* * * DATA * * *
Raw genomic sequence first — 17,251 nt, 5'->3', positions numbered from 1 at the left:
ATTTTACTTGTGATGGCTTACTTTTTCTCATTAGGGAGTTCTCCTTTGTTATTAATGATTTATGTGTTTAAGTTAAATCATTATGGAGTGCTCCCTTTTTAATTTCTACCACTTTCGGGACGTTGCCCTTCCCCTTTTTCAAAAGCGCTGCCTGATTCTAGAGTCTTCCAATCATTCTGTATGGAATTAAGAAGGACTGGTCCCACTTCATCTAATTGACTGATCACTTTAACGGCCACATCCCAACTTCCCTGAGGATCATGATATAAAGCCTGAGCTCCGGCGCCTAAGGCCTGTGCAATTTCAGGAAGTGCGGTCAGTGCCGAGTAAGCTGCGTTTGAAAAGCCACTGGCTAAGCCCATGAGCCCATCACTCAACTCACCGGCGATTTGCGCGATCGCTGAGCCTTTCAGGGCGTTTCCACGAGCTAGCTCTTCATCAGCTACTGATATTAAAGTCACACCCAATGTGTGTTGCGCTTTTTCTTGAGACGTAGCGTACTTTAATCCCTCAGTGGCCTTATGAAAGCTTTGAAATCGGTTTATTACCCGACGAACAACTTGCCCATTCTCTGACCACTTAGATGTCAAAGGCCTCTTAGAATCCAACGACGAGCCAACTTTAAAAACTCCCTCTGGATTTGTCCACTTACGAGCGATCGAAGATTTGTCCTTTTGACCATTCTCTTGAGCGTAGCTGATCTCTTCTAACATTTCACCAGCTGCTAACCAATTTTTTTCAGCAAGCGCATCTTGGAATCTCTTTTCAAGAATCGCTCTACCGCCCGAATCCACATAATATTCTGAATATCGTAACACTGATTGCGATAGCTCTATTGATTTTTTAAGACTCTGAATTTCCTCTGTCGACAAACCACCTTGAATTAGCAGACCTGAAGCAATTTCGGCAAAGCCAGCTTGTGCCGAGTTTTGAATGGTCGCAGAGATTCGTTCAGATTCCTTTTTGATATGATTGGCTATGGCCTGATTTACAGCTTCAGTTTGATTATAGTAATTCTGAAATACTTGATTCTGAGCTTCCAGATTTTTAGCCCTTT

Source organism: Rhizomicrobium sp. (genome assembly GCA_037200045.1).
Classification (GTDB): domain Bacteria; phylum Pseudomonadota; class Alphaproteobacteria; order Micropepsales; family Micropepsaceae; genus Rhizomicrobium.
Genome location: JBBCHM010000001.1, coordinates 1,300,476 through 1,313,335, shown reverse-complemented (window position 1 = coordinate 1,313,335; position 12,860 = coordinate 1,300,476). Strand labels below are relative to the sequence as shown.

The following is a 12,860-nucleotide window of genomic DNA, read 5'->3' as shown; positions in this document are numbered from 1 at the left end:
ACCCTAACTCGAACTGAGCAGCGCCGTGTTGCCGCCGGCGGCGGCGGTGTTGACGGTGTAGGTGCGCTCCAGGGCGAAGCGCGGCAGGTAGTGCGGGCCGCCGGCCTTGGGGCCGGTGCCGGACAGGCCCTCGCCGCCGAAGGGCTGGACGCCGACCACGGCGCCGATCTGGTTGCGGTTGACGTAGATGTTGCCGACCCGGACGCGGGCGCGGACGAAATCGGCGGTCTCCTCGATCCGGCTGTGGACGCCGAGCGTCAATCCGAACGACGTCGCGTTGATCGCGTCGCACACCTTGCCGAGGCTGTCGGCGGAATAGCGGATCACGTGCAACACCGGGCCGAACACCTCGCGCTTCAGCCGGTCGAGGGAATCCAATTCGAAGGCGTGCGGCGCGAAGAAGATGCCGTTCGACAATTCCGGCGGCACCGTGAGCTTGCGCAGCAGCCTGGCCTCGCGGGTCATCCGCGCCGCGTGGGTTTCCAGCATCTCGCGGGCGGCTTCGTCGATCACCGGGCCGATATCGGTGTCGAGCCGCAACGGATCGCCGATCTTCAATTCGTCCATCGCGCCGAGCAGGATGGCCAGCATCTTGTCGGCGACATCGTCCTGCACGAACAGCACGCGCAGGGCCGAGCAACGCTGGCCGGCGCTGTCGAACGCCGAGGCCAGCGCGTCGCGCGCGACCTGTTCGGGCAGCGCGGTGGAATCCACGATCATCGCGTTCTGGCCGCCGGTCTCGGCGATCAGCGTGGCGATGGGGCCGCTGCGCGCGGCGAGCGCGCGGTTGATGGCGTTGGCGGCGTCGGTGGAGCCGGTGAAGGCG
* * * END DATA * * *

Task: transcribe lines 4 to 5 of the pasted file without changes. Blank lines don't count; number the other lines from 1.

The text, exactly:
Classification (GTDB): domain Bacteria; phylum Pseudomonadota; class Alphaproteobacteria; order Micropepsales; family Micropepsaceae; genus Rhizomicrobium.
Genome location: JBBCHM010000001.1, coordinates 1,300,476 through 1,313,335, shown reverse-complemented (window position 1 = coordinate 1,313,335; position 12,860 = coordinate 1,300,476). Strand labels below are relative to the sequence as shown.